According to EnAppSys, these countries currently have an excess of power, prompting National Grid ESO to pay high prices to offload the surplus.
Energy Live News contacted National Grid ESO for comment, but they declined to provide a statement.
Phil Hewitt, Director of EnAppSys, shed light on the situation, explaining that National Grid ESO cited it as an “energy action” taken to manage an oversupply of power and reduce generation and interconnector imports.
Mr Hewitt told Energy Live News: “The reason National Grid ESO gave yesterday (Monday 29th May) was that it was an energy action. This means they had too much power and needed to reduce generation and interconnector imports.
“They couldn’t turn off power stations because they needed them on to provide inertia to the system so this left the interconnectors as their only option. To change the output of interconnectors, they trade with counterparties that have access to the intraday markets on the other side of the interconnector. These traders quote prices that National Grid ESO then accepts to change the output of the interconnectors.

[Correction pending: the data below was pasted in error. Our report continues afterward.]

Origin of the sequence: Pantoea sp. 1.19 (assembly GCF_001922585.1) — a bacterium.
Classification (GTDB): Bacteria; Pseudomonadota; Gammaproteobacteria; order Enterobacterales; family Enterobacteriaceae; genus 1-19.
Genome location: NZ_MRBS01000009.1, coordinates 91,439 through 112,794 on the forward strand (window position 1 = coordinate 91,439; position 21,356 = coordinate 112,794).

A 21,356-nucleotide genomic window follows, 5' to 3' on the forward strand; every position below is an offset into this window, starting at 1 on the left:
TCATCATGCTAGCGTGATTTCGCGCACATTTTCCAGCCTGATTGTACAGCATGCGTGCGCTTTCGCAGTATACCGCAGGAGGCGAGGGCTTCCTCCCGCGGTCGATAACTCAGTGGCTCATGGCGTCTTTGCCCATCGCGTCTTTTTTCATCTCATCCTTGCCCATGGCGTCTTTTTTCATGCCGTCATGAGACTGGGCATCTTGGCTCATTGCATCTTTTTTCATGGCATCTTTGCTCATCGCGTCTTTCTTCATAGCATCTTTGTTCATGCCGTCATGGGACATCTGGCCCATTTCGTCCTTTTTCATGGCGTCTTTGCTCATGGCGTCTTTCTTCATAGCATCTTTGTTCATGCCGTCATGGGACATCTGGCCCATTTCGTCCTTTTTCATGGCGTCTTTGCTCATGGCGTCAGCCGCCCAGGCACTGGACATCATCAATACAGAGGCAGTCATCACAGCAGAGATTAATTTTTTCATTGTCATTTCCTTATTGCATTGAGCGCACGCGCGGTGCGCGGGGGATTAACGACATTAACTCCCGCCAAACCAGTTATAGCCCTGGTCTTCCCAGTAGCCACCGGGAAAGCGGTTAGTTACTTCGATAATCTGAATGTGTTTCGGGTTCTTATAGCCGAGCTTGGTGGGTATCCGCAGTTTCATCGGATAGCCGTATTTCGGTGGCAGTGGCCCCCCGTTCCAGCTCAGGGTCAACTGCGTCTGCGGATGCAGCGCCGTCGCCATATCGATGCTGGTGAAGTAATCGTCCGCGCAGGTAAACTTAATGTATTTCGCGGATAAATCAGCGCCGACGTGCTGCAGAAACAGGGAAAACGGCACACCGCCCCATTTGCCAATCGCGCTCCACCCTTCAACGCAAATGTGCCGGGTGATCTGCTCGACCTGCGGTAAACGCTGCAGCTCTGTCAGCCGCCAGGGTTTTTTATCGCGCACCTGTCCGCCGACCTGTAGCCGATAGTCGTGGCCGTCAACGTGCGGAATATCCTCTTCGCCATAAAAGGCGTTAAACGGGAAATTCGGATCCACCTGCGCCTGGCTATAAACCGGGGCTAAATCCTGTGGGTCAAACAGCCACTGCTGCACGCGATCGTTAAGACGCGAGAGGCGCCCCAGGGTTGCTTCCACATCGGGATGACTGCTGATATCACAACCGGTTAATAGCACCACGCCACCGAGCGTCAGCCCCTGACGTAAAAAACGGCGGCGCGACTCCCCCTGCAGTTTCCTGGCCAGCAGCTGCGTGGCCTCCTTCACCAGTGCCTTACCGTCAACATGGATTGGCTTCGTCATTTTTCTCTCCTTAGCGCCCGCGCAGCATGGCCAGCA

“This kind of high price reversal event is likely to occur on any sunny weekends this summer. As a response to the high energy prices last year, industrial and domestic consumers in Great Britain, Belgium, the Netherlands and France have responded by installing solar panels; this has resulted in a big increase in solar generation on sunny days.
“Electricity system operators in these countries need to investigate how to create curtailment products to encourage consumers to stop generation during these periods, otherwise the SOs will be spending a lot of money on balancing the markets on these kind of days.
“Yesterday (Monday 29th May), National Grid ESO spent £9.4 million on balancing the system by trading and using the balancing mechanism.”
GB / NL / BE : NG ESO in GB is currently dumping power into Belgium and Netherlands. Unfortunately Belgium and Netherlands have more power than they need at the moment so NG ESO is paying upto £550/MWh to dump power into these countries ^PH#toosunny
— EnAppSys (@enappsys) May 29, 2023